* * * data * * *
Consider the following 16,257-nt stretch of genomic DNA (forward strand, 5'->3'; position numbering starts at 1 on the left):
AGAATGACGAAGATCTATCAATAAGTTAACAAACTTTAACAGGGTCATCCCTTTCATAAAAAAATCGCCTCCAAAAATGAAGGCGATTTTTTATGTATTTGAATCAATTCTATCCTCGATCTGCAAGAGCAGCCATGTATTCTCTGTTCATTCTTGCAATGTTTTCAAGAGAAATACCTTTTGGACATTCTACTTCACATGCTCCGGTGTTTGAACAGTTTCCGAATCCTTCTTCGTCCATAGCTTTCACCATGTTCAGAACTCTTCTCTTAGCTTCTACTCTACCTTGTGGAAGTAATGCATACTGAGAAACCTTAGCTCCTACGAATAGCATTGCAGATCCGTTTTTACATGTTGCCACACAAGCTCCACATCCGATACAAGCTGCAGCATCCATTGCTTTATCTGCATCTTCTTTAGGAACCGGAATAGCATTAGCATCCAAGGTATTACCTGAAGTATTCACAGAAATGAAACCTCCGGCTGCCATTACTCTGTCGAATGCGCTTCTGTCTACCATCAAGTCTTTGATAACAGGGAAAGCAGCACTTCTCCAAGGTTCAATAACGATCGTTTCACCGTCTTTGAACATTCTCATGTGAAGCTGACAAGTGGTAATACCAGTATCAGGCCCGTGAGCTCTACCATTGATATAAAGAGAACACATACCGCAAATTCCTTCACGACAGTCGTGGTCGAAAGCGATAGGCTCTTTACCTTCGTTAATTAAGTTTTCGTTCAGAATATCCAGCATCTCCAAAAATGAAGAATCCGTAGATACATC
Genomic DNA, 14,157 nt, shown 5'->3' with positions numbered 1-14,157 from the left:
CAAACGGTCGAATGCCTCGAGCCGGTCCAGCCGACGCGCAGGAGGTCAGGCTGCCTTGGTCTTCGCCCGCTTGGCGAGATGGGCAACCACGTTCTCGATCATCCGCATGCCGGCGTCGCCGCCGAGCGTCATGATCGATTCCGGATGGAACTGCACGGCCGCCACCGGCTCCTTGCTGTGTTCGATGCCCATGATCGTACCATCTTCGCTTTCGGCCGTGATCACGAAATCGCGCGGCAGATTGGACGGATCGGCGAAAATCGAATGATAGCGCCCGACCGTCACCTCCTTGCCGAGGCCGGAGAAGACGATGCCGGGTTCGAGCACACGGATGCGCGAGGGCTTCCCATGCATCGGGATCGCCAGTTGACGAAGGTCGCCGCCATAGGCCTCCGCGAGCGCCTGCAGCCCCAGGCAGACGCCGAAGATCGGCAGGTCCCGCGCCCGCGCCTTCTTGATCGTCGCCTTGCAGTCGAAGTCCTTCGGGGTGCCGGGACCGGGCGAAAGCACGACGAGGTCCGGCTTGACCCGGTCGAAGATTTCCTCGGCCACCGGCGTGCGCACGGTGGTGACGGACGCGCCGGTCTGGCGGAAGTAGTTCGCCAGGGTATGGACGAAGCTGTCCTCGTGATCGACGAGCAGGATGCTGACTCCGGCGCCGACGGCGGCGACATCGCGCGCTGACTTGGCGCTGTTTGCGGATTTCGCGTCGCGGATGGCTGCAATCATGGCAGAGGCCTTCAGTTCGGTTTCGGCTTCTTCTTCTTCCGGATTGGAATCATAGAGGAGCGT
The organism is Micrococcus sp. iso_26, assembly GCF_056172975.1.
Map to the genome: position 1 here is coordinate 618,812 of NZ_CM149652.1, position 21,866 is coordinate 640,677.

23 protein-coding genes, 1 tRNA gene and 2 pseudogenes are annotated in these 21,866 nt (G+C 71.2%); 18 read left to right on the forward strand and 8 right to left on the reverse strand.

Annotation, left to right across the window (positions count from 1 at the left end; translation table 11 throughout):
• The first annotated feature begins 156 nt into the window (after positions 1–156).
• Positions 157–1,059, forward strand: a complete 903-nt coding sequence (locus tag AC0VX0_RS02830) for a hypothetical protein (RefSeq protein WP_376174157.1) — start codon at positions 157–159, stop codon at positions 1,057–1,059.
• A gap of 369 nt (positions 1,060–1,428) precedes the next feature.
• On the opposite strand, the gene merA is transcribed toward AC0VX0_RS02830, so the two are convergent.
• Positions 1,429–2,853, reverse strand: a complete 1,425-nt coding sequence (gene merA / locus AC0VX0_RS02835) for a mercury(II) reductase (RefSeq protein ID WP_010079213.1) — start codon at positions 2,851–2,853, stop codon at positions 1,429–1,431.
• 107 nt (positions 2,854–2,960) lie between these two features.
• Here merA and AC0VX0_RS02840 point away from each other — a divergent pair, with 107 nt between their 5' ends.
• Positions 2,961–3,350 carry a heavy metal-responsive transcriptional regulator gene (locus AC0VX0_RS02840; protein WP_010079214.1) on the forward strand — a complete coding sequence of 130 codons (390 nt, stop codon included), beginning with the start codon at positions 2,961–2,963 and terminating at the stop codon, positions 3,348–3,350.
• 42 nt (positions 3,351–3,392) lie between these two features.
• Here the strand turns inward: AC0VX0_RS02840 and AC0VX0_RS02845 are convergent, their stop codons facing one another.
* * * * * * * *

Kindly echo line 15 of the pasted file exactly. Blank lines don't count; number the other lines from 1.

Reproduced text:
• Here merA and AC0VX0_RS02840 point away from each other — a divergent pair, with 107 nt between their 5' ends.